Mixtape: The African Queens of Hip-Hop

Mixtape: The African Queens of Hip-Hop

Introduction

Throughout the hip-hop industry women are constantly fighting to come up on top, no matter what country or continent they are on. With the patriarchal structure, it is usually difficult for women to make music the way they would prefer or most resembles who they are because they fear it will not be received the same unless they conform to the structure. As a woman alone it is hard but imagine being a Black woman within the industry. Learning how to love themself in the real world and project it in their music is one issue they face because they are afraid to be judged. Trying to figure out who they are and how they want to present themselves to their audience is another issue in itself as well.

To find female artists who are capable of overcoming all the tribulations of the hip-hop industry nowadays is troublesome. Those who produce music based on their own experiences or personal understanding of the world around them. That is why the women placed on the mixtape below are seen as examples of artists who have not allowed the patriarchy in the hip-hop industry to get to them. Women who make authentic music based on what they know or have gone through.


Freda Rhymz: “Public Opinion”

The first song on the mixtape is, “Public Opinion,” by Freda Rhymz. Freda Rhymz is an artist from Sunyani, Ghana. In her song, Freda addresses how since she has been in the spotlight there are always people putting their two senses into what she does or makes music about. “Everyday Freda do this, okyena do that get off ma d*ck. Looking for millions, public opinions make me sick.” That line is from her chorus and it sets the tone for the entire song because she projects how she feels when people are constantly trying to tell her what to do and how she is tired of them trying to control her because they assume it will be easy to manipulate her just because she is a woman when that is not the case.

Freda makes sure that her listening audience can feel what she is going through. Her tone of voice has slight aggression with irritation which matches her lyrics quite perfectly.


Eno Barony: “Fear No Man”

The second song on the mixtape is, “Fear No Man,” by Eno Barony. Eno Barony is an artist from Tema, Ghana. Following suit of “Public Opinion,” Eno Barony’s song, “Fear No Man,” continues the perspective of how people have a lot to say about female artists, female rappers specifically. As mentioned in the song, people have said that Eno was “too weak” or that she rapped “too slow” to be in the industry trying to compete with men. She does not allow the critiques to get to her as she says that although men believe they are better rappers she still is capable of surpassing them and their music.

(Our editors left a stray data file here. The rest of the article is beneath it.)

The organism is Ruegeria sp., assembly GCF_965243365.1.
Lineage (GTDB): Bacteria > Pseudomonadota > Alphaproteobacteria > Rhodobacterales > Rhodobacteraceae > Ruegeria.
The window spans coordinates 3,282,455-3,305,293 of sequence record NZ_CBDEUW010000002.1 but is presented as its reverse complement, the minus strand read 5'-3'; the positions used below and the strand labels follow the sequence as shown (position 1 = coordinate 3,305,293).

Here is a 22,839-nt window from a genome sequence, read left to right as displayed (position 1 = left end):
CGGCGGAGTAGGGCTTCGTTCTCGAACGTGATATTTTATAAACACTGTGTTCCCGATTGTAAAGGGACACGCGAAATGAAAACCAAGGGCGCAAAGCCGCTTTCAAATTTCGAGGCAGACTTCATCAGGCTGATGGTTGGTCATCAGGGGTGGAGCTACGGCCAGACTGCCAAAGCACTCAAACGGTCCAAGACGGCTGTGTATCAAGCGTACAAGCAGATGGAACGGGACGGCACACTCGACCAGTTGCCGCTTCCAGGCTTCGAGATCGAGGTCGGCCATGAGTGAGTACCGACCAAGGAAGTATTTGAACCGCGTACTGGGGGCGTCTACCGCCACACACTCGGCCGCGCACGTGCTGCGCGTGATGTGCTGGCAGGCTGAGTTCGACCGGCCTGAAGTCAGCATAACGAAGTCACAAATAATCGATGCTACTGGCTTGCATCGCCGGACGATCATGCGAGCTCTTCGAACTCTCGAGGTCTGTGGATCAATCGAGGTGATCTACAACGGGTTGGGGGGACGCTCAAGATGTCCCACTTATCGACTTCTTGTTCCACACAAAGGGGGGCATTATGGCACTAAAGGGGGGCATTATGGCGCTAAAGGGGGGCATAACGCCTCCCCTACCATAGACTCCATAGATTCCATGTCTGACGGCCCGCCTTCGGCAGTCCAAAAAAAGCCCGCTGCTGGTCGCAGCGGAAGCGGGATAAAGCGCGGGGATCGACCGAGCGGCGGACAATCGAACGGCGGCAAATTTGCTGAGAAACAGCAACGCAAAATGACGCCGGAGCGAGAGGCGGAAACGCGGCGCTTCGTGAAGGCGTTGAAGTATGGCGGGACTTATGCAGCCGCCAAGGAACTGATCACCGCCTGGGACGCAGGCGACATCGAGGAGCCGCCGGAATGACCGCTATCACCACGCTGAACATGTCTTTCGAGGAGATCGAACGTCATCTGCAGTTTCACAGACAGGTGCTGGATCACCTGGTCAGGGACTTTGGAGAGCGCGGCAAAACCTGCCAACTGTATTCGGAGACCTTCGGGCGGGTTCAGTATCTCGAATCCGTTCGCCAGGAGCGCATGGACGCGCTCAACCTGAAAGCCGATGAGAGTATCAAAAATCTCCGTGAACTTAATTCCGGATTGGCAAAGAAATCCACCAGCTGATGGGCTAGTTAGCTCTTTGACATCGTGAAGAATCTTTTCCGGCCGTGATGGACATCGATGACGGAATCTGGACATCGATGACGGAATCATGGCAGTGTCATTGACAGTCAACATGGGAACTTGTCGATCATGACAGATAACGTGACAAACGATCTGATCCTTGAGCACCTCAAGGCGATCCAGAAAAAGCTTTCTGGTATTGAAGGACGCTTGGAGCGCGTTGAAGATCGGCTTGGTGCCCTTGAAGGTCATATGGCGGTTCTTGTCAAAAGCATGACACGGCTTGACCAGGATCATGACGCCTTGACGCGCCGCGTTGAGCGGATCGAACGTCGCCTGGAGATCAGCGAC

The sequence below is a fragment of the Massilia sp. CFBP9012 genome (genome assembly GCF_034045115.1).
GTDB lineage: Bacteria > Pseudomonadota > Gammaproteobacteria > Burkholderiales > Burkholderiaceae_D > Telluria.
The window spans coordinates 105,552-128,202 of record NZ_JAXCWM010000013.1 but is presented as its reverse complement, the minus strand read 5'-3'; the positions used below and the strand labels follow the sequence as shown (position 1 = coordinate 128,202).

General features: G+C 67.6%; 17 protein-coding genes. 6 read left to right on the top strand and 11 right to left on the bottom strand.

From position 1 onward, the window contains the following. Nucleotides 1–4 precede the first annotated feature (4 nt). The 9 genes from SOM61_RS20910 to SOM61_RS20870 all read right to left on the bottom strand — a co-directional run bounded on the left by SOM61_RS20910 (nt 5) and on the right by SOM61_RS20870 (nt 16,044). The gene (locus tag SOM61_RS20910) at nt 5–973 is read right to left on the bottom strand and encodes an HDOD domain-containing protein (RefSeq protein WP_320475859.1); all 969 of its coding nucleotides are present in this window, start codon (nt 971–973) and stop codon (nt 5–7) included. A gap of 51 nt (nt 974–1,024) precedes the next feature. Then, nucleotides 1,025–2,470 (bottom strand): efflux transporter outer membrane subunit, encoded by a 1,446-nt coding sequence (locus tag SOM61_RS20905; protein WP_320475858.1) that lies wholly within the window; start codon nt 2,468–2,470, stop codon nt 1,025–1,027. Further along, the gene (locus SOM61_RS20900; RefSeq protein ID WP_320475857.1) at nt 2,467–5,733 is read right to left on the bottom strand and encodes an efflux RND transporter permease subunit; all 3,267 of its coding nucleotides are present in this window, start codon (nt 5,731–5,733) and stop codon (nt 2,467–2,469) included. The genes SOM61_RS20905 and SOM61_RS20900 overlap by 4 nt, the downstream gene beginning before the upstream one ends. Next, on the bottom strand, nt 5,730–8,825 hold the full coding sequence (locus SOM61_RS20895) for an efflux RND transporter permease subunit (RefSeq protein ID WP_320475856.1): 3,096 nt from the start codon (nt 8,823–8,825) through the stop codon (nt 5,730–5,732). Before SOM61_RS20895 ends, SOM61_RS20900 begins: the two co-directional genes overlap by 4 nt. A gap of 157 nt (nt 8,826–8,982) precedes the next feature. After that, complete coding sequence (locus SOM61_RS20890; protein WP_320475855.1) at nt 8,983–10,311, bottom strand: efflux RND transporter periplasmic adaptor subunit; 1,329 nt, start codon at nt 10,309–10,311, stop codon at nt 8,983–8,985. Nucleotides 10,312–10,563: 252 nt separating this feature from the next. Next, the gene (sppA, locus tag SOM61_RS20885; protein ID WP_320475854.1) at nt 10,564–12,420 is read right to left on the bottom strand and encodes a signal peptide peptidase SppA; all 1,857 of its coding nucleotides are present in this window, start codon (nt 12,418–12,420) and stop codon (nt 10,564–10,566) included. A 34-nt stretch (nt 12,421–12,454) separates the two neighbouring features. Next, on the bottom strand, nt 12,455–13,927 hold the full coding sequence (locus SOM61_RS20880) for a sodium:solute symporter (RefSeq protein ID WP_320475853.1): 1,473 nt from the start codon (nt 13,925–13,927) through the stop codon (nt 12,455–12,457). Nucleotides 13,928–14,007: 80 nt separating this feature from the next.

“The difference between and the highest be say… I wear a skirt. So he thinks I’m a boy in a girl’s dress.” Letting it be known that her rap skills are as up to par as any other man in the industry. She is so good at what she does that people cannot even tell the difference between the best rapper in the game and her.


ENNY: “Peng Black Girls”

The third song on the mixtape is, “Peng Black Girls,” by ENNY. ENNY is a Nigerian artist based in the United Kingdom. After getting past the patriarchy as mentioned before there is still the struggle of being a Black woman in the music industry. In ENNY’s song, she is reaching out to the Black ladies around the world. In her music video, it is seen that there are different types of Black girls featured as well as Black women in traditional cloth. Her mission was to tell Black girls that it is okay to be themselves and that they do not need to conform to social norms in order to fit in.

“And I said G, someone can fix you a plate, but no one can force you to eat.” This lyric specifically has stuck out, because it speaks out to how every day in society there are new forms or new social norms for Black women to follow and it is truly up to them to decide to fall into them or not.


Sampa The Great: “Final Form”

The last song on the mixtape is, “Final Form,” by Sampa The Great. Sampa The Great is a Zambian artist based in Australia. Her song brings a close to the mixtape because it is all about finally being able to accept who are you as a Black woman. Regardless of the patriarchy and her skin color, she is not ashamed of her music or who she is. The power and beauty of this song are not just in her lyrics but in her music video as well. The video is full of bright colors and people dancing, enjoying themselves in her local country.

“Greatness in me, you can’t make me feel less. Less hold, I’m not impressed. Beast mode, got my Afro like an empress.” After being able to accept herself, no one can tell her otherwise and that is what she wants her audience to do as well, accept themselves in a world that is consistently trying to bring them down. A powerful message and a great way to end the mixtape.


Artists above are in order of songs presented in the mixtape.

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